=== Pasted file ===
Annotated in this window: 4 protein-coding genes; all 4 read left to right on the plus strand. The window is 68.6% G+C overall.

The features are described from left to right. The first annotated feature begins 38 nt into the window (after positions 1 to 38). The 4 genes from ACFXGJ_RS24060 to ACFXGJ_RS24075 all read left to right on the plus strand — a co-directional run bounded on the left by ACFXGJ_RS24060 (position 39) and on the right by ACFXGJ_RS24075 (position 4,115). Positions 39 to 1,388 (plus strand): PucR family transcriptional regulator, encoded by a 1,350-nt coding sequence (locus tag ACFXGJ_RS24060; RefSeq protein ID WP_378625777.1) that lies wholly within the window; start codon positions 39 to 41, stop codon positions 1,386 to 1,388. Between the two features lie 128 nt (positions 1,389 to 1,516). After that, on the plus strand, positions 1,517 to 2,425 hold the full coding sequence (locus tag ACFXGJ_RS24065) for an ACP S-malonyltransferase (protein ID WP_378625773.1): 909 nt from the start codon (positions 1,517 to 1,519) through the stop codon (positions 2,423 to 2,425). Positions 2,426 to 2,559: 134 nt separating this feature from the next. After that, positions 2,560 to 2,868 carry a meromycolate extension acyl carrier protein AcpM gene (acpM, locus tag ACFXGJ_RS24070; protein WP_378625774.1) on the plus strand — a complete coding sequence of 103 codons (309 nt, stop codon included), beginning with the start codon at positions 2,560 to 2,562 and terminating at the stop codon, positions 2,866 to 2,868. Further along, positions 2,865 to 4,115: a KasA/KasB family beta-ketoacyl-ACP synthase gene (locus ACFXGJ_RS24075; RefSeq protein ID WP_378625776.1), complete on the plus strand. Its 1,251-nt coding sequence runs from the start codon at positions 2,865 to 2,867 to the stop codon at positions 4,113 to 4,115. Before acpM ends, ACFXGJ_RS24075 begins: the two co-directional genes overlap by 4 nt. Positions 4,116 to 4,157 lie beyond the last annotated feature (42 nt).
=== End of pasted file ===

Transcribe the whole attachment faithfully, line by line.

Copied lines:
Annotated in this window: 4 protein-coding genes; all 4 read left to right on the plus strand. The window is 68.6% G+C overall.

The features are described from left to right. The first annotated feature begins 38 nt into the window (after positions 1 to 38). The 4 genes from ACFXGJ_RS24060 to ACFXGJ_RS24075 all read left to right on the plus strand — a co-directional run bounded on the left by ACFXGJ_RS24060 (position 39) and on the right by ACFXGJ_RS24075 (position 4,115). Positions 39 to 1,388 (plus strand): PucR family transcriptional regulator, encoded by a 1,350-nt coding sequence (locus tag ACFXGJ_RS24060; RefSeq protein ID WP_378625777.1) that lies wholly within the window; start codon positions 39 to 41, stop codon positions 1,386 to 1,388. Between the two features lie 128 nt (positions 1,389 to 1,516). After that, on the plus strand, positions 1,517 to 2,425 hold the full coding sequence (locus tag ACFXGJ_RS24065) for an ACP S-malonyltransferase (protein ID WP_378625773.1): 909 nt from the start codon (positions 1,517 to 1,519) through the stop codon (positions 2,423 to 2,425). Positions 2,426 to 2,559: 134 nt separating this feature from the next. After that, positions 2,560 to 2,868 carry a meromycolate extension acyl carrier protein AcpM gene (acpM, locus tag ACFXGJ_RS24070; protein WP_378625774.1) on the plus strand — a complete coding sequence of 103 codons (309 nt, stop codon included), beginning with the start codon at positions 2,560 to 2,562 and terminating at the stop codon, positions 2,866 to 2,868. Further along, positions 2,865 to 4,115: a KasA/KasB family beta-ketoacyl-ACP synthase gene (locus ACFXGJ_RS24075; RefSeq protein ID WP_378625776.1), complete on the plus strand. Its 1,251-nt coding sequence runs from the start codon at positions 2,865 to 2,867 to the stop codon at positions 4,113 to 4,115. Before acpM ends, ACFXGJ_RS24075 begins: the two co-directional genes overlap by 4 nt. Positions 4,116 to 4,157 lie beyond the last annotated feature (42 nt).